As far as health protocols went, things started off great. Like Bar A, masked security guards checked ID and temperatures right at the entrance. They also required guests to take a complimentary and obligatory shot of hand sanitizer from a spray bottle before entering. The waitresses inside were also masked.
In the picture above, you will notice there there weren’t any conspicuous signs explaining the safety protocols. There also were’nt any markers on the floors indicating 6 feet for social distancing while at the line or inside.
The tables inside were mostly around 3 feet from eachother unless you were in a cabana, which is quite a distance from surrounding tables. However, the crowded walkways full of passerbys without masks defeated the effectiveness of any spacing between tables.
Overcrowding at Oasis
While the security guard at the entrance did a great job at the doors, things quickly fell apart from there. Once I got inside the venue, the very first thing I encountered was a huge and packed crowd at the first bar. It’s kind of funny since I just got sanitized and will immediately be rubbing shoulders with guests.
After making my way through the crowd I found seating at the the next bar on the patio. There the crowd was a bit lighter in comparison, but people were shoulder to shoulder at the bar.
I found refuge at a table and ordered some food from the very helpful waitress. This helped me to maintain my social distancing. But generally, large groups of people amassed throughout the venue.
Enforcement of health protocols & social distancing at Oasis
When passing by the crowd near the entrance, I did see security guards sprinkled in the crowd. I did overhear a security guard ask people in the crowd to wear their masks. But most people ignored him, so it seems like he gave up. That was the one and only time that I saw any enforcement of health protocols happen.
In the artifical beach area, the crowd was a bit more under control. However, it seems that the social distancing there was self governed, since there were no security guards to be found there.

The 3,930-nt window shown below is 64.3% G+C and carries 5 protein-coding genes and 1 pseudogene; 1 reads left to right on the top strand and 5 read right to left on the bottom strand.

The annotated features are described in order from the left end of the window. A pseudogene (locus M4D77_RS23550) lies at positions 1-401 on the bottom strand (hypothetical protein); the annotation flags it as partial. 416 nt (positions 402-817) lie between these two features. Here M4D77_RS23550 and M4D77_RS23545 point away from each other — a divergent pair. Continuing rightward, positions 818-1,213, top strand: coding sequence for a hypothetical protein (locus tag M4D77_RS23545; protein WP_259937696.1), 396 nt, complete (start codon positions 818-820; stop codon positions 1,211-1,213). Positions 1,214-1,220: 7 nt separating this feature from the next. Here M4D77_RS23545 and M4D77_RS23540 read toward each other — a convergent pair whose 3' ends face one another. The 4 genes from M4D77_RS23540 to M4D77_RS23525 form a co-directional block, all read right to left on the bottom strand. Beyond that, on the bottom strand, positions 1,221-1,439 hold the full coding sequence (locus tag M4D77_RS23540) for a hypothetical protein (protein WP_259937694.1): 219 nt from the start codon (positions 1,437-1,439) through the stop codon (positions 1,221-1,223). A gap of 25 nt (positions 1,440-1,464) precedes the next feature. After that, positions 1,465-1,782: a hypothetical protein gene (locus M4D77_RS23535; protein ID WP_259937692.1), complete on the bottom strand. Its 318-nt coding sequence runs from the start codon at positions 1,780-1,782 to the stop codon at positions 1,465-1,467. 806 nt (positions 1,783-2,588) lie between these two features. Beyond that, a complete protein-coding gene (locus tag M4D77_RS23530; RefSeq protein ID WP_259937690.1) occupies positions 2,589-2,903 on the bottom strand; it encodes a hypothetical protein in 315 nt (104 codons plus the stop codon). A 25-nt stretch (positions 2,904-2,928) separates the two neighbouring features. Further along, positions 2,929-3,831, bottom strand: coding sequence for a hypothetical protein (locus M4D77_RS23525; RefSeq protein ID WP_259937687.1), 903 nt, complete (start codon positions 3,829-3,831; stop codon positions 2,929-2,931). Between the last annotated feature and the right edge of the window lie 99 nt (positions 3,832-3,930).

The waitresses that were on site were focused running around servicing tables. They didn’t have time to enforce any protocols other than providing sealed utensils.
The few security guards that were around eventually moved away from the party inside and focused on the huge line that was amassing in front. At this point the line itself got out of control with no social distancing between guests where it became another point of failure.
Overall, Oasis had a great party. The music was great, the drinks were strong, and the crowd was lively. But it was definitely overcrowded. If even one person there had COVID-19, then we all got it. I would have enjoyed it more if I wasn’t scared of contracting the “Rona” every time someone brushed up against me. I don’t see any social distancing happening here until they have more staff enforcing it beyond the door.
On the other hand, Bar Anticipation got everything right. It set the standard for what businesses should do to be compliant with health guidance and social distancing requirements. Their preventative measures against the spread of COVID-19 were visible and clearly communicated throughout my visit. The entire staff executed their parts perfectly.
Across the board, I did see some potential problem areas that should be worked on:
- Servers removed masks when speaking to guests
- Servers came into direct contact with guests as they shuffle through crowds
- Servers didn’t have time to sanitize in between orders
It’s clear that the servers are the most at-risk employees. They can easily become carriers transmitting infection from table to table and throughout crowded areas.
In general, it will take more time to activate the many precautions and train the staff. Educating guests and obtaining compliance takes both finesse and consistency. While signage is helpful, the staff has to follow through as well. And things like digital menus and contactless checkout need time to implement.
These local businesses have been shut down for months. Now they need to make the most of the remainder of their busy season. And if they don’t ramp up revenue quickly, many won’t be around next year.
As customers, we also have to take some responsibility. We all wear masks to work and shop. We observe our 6 feet of social distance everywhere we go. So why would we behave any less cautiously at a party?
We are still in a pandemic, and no cure has been announced. So it’s surprising to see so many people without masks move so nonchalantly among crowds. It’s like all of the months that we lost to this pandemic were forgotten, and everyone just wants to party, be carefree, and live it up. I admit that I am among them.
We all have roles to play in reopening and recovery. The changes in safety measures aren’t going away anytime soon, and life may never go back to the way it was. So if what I saw at the Jersey Shore is happening across the country, then I see hope and a work in progress. But I also see that a resurgence of the Coronavirus may be unavoidable.
Are you going to Jersey Shore? If so, please share this post if it was helpful! Drop a comment with your thoughts!
See more videos about my experience on Instagram. Feel free to tag and follow me @nezalpha
Thanks for reading!